When I was little I remember when my mother told me it is time for me to lose my training wheels. We were living in Village Greens and having a bicycle seemed like the biggest luxury for a child. You could use it to get to the pool in about five minutes, go to soccer or baseball games, fly down the hill at warped speed, or just visit the other million kids in our neighborhood. A bicycle was the way to get to our oasis.
Being the youngest out of three, I was always given hand me downs. I never thought of it is as being a bad thing, because if my sister or brother ever had anything I wanted, I knew give it a few years and it would then be mine. The first bike I remember having that wasn’t one of those little three wheelers was my brother’s black bike. It had yellow on it and I thought it was the coolest thing since sliced bread. My mother had tried to teach my brother to ride without training wheels and I never remember her being completely successful at the task. However, with me I learned quickly.
As time when on and I entered my teen years biking became a less “cool” thing to do and after I was given my first real bike (not a hand me down), I quit riding. Although they say riding a bicycle is something you never forget how to do, I began to forget. It was okay with me because I soon learned about the speed of the New York City Transit System, as they get you places much quicker than the bike.
When I was about to enter college my parents decided it was time for me to learn something new, like driving. I was terrified of the thought of driving at first because for some unknown reason I was convinced that cars mysteriously burst into flames when you are on the highway. It is impossible to avoid highways, which made me think that I would easily have my car combust into flames. Nevertheless, my parents convinced me that in Wyoming (where I went to University), driving was a necessity. So a week before I went to school, I got my driving license. And after one amazing year of school my parents helped me purchase my first car (In which I still owe them a lot of money….thanks mom and dad!). Quack is an amazing car who got me everywhere, and with gas being as cheap as a dollar a gallon at that point, it was easy and cheap to get places.
However, the economy began to change….and gas went up to two dollars a gallon. I thought it was pretty ridiculous that they could charge so much for it. My mother brought me up always looking for ways to save money, so I began to do that. I decided that my solution would be to buy a new bicycle, and although it cost a lot up front, I would never need to put any gas in it.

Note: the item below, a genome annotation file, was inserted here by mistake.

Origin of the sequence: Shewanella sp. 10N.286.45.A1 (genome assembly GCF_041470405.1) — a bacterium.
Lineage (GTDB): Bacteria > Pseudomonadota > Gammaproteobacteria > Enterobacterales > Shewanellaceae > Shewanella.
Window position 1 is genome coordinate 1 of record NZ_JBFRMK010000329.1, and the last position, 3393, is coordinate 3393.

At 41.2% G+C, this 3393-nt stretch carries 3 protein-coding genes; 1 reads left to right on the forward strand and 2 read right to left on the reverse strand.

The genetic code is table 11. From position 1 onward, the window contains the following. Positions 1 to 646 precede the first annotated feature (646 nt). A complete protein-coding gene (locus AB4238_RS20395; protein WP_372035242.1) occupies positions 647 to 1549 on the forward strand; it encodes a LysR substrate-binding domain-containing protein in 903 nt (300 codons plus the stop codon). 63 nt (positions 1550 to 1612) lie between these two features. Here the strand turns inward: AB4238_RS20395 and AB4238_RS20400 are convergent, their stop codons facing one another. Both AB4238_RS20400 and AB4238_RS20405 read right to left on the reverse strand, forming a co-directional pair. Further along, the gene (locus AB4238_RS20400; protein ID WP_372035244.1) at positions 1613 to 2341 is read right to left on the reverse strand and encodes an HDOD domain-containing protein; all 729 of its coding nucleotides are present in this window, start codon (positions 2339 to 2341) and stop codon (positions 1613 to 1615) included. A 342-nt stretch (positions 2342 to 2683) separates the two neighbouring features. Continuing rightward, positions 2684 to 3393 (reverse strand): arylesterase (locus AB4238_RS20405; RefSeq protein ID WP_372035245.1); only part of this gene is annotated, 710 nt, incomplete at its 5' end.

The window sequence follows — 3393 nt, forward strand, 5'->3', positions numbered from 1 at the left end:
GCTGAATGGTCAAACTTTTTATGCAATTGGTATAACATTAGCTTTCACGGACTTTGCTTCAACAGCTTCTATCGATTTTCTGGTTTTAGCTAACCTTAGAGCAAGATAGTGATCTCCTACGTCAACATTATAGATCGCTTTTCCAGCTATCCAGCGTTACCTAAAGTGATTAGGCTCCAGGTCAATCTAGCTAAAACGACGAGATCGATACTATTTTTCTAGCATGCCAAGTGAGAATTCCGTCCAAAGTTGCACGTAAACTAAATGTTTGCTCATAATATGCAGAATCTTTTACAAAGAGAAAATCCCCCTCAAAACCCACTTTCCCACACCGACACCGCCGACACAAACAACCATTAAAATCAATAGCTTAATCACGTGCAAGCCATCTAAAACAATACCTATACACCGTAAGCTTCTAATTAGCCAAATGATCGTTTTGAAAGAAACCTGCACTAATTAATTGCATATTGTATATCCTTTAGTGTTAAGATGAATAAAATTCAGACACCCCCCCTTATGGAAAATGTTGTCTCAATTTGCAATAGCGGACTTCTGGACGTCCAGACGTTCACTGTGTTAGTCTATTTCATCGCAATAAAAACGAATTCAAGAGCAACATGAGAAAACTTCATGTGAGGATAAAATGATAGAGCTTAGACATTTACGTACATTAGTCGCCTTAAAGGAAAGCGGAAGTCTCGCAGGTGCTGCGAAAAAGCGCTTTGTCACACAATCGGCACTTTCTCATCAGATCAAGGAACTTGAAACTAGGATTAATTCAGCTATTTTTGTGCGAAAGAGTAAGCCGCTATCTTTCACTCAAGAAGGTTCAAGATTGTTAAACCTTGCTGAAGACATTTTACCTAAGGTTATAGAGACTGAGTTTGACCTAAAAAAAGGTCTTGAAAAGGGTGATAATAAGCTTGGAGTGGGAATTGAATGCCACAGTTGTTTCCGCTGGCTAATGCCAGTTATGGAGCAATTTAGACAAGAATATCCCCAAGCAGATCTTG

I walked to the bicycle store knowing that I would have a new bike to bring home. Luckily the mountain bike that fit me best was in my favorite color. So that afternoon I went home with my pretty yellow Trek bike. That first few weeks I fell down several times as I was relearning how to ride it. I lived on the other side of town and rode my bike over the bridge everywhere. It brought me back to the days where bike riding made me feel so carefree.
However, when I finished college I moved to the suburbs of Denver where bike riding I found hard to get around everywhere. I felt it would be impossible to ride my bike to work (probably about 80 blocks), and to the store like I used to at college. So sadly, my bike sat more in the garage. It was taken out each year for the Tour de Fat in Fort Collins, and a few more times, but not much.
Moving to Samoa we were told we were going to get issued bikes. I marveled during training at the volunteers who rode their bikes everywhere and envied how easy it looked for them. We heard stories of those who travelled around both islands and marveled at their courage and strength of doing this feat, especially in the heat! Peace Corps did not anticipate such a small group coming in and so for a few vertically challenged people like myself, we were given bikes a little too big for us. We knew we would make due as we still were thrilled of the excitement of riding around Samoa on our bikes.
The Saturday before we were to swear in we met at the office to put together bikes. Some of the current volunteers I would consider to be bike experts and they showed us what to do at the various stations to put together the bikes. The first thing I learned was how to empty the box that contained the bike without losing the pieces. (This is a big enough feat for me.) We slowly learned how to put on the handlebars, pedals, kickstand and the bell for the bike. They double checked our work as they passed our bikes to the next station. Eventually we were able to get all nineteen bikes done in the crowded office.
I was a little intimidated of my bike at first. It looked so pretty and expensive and I hoped that I would not be the first to completely my break my bike! I finally determined that a trip to Elisa was the way to go to test out my strength. She was only about four or five villages away, so I was confident I would be able to make this excursion. I quickly learned that all the running I was doing in Upolu was not getting me in the shape for bike riding as when I arrived to Elisa’s fale (after asking everyone desperately in the village which one the Pisi Koa lived in and getting several different answers, even when I was right in front of her fale) I quickly collapsed in a chair in her room. I apparently was looking of complete exhaustion as she angled her fan directly at me and made sure I was drinking plenty of water. (Our PCMO, Teuila, would be proud of how amazing my Peace Corps sister was being of my health.)
Another day I got the courage to make the trek again, and this time extended it so I would visit Max as well. This time went amazingly well as I only had to walk up one hill during the entire trek. They both still made sure I was not completely out of breath before I would return home.